Posts Tagged ‘Eddie Hazel’

Guitar Greatness

July 25, 2013

Tuesday July 23rd, 2013 – Fox Lake, IL

   I was taking my exercise walk today, and that’s often when the most off the wall thoughts tend to force their way into my head from unknown places. Maybe it’s due to the shaking up of all the stagnant blood in my brain, but I’ve noticed that some of my freakiest thoughts come to me then.

   Today I was listening to some Parliament/Funkadelic on my iPod in honor of George Clinton’s birthday yesterday, and I got to thinking if I had to choose only ONE song as my very favorite of all time from any artist or musical genre what would it be? I doubt if anyone has a quick answer.

   I thought about it a rather long while, and then on the iPod came the Funkadelic song ‘Maggot Brain’ from the ‘One Nation Under  A Groove’ album. The song was originally released in 1971 as a studio version on a Funkadelic album of the same name, but this version is live and released in 1978. Of all the songs I have ever heard in my life, I can’t think of another that comes close.

   Despite the unconventional title, the song is jam packed with sensitive feelings and raw human emotion. I never get sick of hearing it, and if I was stuck on an island with the ability to hear just one version of one song this would definitely be it. I hope I’m never in that situation, but it’s fun to think about – kind of like what one’s last meal would be before execution in the electric chair.

   That’s a whole other topic entirely, but if I had a ‘last song’ before checking out this one would definitely be it. It’s a slow and at times intense guitar solo that doesn’t have any actual lyrics per se, but the guitar work speaks volumes. I challenge anyone to listen to it and not feel something.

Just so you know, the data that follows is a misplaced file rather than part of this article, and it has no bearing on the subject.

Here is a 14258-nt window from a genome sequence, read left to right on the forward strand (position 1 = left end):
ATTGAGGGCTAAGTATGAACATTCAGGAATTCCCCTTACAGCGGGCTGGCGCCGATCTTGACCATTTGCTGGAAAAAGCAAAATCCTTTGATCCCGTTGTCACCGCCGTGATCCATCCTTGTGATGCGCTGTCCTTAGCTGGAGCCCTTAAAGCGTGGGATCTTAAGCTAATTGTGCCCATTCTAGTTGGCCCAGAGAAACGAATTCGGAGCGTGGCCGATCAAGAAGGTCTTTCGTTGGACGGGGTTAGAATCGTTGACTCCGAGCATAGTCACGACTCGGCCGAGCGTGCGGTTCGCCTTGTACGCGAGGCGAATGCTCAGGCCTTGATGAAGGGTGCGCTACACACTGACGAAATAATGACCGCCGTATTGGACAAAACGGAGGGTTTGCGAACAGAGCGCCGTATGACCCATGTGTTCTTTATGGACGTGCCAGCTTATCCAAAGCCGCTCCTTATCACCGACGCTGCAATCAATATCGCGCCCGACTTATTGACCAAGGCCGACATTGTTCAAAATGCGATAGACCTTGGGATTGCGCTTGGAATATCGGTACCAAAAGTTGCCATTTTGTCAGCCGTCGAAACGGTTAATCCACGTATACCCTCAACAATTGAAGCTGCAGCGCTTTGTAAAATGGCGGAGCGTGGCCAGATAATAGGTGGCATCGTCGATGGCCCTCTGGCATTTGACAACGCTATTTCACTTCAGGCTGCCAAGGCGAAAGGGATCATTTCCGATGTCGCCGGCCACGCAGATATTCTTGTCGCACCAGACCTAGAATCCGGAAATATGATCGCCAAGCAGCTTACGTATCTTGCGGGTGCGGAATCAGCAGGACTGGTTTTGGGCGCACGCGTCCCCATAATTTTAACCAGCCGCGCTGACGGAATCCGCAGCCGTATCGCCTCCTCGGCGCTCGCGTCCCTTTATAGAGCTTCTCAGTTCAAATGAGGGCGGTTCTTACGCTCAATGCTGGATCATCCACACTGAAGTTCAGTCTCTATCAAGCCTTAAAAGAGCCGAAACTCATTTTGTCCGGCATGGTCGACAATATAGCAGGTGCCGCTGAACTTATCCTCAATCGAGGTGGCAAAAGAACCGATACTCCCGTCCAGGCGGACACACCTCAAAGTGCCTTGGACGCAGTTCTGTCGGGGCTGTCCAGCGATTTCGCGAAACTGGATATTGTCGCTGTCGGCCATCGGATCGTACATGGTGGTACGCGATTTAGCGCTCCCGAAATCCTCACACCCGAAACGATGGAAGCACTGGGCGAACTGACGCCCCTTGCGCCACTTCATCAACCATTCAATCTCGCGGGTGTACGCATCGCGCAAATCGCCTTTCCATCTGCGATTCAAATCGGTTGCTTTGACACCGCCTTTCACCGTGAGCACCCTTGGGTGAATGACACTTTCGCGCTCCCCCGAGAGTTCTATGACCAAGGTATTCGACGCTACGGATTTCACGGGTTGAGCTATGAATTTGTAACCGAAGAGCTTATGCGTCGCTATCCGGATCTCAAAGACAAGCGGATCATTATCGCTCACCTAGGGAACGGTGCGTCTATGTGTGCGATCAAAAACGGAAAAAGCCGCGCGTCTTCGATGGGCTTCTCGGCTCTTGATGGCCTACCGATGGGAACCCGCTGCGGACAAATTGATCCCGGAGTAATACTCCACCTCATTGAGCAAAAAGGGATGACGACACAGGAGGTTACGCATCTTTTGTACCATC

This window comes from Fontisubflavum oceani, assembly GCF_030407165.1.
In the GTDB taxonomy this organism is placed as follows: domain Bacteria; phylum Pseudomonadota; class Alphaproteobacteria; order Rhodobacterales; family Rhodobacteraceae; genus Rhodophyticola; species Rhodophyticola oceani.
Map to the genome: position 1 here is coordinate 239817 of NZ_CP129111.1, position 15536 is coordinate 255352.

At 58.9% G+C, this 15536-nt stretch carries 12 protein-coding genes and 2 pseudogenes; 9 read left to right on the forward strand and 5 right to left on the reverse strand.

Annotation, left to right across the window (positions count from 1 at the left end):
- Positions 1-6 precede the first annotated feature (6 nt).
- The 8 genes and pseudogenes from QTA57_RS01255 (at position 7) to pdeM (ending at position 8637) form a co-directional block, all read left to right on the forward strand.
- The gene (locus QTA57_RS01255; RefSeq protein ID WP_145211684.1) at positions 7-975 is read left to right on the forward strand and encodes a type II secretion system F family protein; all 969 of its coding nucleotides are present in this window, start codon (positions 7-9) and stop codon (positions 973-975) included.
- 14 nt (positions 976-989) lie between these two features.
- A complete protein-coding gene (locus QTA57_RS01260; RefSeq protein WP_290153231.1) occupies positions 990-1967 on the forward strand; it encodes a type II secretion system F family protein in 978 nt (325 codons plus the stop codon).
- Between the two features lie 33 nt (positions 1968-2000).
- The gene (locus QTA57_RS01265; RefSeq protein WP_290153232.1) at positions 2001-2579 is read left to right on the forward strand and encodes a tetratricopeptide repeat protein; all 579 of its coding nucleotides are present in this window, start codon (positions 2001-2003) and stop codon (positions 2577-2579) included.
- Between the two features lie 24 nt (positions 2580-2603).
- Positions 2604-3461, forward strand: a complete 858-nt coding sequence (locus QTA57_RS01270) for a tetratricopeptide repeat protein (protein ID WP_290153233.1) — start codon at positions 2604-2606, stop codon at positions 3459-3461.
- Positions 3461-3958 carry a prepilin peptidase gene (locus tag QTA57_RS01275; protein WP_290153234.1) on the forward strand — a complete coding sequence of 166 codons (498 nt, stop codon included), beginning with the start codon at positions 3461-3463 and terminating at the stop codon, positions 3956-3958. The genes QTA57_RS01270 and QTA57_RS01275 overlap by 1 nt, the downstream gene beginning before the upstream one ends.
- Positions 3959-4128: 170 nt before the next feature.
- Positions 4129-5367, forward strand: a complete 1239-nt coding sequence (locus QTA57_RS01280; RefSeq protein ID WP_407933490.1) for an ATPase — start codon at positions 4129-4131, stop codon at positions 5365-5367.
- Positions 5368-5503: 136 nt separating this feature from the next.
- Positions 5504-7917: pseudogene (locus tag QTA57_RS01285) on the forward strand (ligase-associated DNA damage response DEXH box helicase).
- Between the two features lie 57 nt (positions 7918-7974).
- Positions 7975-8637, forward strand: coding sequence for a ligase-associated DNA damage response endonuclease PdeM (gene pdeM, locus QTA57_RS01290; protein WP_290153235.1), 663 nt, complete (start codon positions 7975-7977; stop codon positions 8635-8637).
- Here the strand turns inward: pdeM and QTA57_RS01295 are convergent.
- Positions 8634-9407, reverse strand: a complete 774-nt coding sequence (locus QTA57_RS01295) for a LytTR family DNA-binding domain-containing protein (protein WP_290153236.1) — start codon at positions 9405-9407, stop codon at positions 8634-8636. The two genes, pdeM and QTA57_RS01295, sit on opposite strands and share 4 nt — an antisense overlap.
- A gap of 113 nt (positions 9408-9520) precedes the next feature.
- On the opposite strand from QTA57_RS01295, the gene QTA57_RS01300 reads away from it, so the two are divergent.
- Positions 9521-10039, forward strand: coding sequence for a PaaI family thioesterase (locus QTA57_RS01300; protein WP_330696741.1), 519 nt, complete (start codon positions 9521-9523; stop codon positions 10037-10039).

The original guitarist was Eddie Hazel, a highly skilled virtuoso who passed away at the age of 42. As the story goes, George Clinton got him alone in the studio and told him to play his guitar like his mother had just died. One take later, the song was recorded and became a band signature.  

   It’s an amazing piece of guitar work, and I’ve heard others cover it from Carlos Santana to The Red Hot Chili Peppers to some guy named Bucket Head. Everyone puts individual flavor into the song and some versions are better than others, but it’s a definite standout as far as a unique solo.

   By all accounts, I really shouldn’t like this song but I can’t get enough of it. There are probably a dozen recorded versions by Funkadelic alone, and they always play it in their live shows for the hardcore fans like me who have come to expect it. Michael Hampton is now the guitarist instead of Eddie Hazel, and he does a magnificent job of recreating it time after time. It’s a masterpiece.

   Many people have said that to truly ‘hear’ Parliament/Funkadelic there needs to be drugs taken by the listener. The band has long admitted their substance dabblings, and George Clinton speaks freely about experimenting with acid for years and how he felt it opened up his mind creatively.    

   I’ve never even smoked a cigarette much less a joint, and the only thing close to acid I’ve taken is an occasional Rolaids to relieve excess stomach acid. I would be afraid to drop acid and put on Maggot Brain only to find out it sounds like a polka. Maybe I’m missing out, but I’ll continue to enjoy it like I have for most of my life. The song still kicks ass – even to a drug free white boy.